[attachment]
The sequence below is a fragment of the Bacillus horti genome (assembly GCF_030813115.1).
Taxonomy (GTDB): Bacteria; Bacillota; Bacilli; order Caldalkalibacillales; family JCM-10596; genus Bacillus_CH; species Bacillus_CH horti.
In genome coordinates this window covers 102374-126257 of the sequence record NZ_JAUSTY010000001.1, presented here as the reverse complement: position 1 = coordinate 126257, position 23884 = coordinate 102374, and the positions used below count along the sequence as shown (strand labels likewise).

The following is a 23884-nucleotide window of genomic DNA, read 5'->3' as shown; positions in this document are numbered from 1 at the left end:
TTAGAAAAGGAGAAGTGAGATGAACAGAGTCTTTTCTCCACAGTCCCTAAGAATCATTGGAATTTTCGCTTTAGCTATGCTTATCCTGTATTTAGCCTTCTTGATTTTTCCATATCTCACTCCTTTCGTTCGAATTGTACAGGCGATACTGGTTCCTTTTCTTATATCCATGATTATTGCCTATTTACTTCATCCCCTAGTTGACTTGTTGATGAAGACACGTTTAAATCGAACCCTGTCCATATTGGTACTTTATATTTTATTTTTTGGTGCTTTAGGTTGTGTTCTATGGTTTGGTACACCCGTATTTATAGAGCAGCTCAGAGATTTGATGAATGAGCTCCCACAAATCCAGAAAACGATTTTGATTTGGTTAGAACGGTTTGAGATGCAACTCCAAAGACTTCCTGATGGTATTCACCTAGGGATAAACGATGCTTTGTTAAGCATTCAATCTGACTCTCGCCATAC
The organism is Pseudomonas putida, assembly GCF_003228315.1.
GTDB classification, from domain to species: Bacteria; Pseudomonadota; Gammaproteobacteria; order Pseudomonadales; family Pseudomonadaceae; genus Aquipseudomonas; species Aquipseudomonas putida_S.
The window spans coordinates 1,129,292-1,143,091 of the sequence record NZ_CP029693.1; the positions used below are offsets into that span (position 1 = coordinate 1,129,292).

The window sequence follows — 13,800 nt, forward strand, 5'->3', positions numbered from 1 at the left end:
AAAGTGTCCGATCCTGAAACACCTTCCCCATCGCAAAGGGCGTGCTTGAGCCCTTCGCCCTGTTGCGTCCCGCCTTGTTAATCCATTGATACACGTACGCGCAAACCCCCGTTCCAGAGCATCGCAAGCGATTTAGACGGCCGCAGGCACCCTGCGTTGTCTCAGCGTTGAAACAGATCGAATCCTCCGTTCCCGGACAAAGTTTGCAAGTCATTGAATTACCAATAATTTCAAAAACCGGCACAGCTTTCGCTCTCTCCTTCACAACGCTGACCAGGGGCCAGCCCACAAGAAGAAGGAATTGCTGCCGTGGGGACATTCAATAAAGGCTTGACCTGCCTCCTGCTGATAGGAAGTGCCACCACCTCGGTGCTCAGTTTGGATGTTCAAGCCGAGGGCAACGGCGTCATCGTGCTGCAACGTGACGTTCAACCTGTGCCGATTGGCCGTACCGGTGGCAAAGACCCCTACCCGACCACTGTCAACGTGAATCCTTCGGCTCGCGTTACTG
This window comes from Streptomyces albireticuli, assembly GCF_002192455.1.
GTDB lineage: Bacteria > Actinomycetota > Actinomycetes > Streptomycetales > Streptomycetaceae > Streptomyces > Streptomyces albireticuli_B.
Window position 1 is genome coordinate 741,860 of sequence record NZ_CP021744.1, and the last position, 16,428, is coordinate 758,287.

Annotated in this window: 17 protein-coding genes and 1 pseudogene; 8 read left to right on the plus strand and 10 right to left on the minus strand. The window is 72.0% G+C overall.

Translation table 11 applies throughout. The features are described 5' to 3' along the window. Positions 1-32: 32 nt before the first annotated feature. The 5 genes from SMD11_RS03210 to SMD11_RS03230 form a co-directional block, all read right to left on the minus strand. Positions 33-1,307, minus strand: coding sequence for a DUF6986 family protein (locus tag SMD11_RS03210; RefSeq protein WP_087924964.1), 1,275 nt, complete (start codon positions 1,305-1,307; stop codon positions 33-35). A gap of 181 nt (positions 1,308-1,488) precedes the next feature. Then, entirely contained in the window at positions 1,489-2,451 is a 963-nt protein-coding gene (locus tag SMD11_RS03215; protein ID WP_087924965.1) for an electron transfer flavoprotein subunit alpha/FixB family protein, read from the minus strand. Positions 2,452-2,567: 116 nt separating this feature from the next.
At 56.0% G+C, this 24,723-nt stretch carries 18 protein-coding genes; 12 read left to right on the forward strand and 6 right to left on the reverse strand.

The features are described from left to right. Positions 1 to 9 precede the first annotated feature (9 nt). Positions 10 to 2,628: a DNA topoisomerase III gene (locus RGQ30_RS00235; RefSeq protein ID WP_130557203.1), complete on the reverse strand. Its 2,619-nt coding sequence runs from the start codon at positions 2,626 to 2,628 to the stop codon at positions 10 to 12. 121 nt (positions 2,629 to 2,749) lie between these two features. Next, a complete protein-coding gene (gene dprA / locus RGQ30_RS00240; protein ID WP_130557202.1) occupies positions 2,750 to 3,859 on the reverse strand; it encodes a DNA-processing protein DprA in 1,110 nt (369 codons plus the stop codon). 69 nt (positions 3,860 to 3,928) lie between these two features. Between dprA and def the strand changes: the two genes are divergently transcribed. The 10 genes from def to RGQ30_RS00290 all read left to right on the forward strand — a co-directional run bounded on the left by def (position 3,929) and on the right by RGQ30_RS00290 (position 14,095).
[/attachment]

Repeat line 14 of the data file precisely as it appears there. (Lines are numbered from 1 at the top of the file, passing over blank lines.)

Annotated in this window: 17 protein-coding genes and 1 pseudogene; 8 read left to right on the plus strand and 10 right to left on the minus strand. The window is 72.0% G+C overall.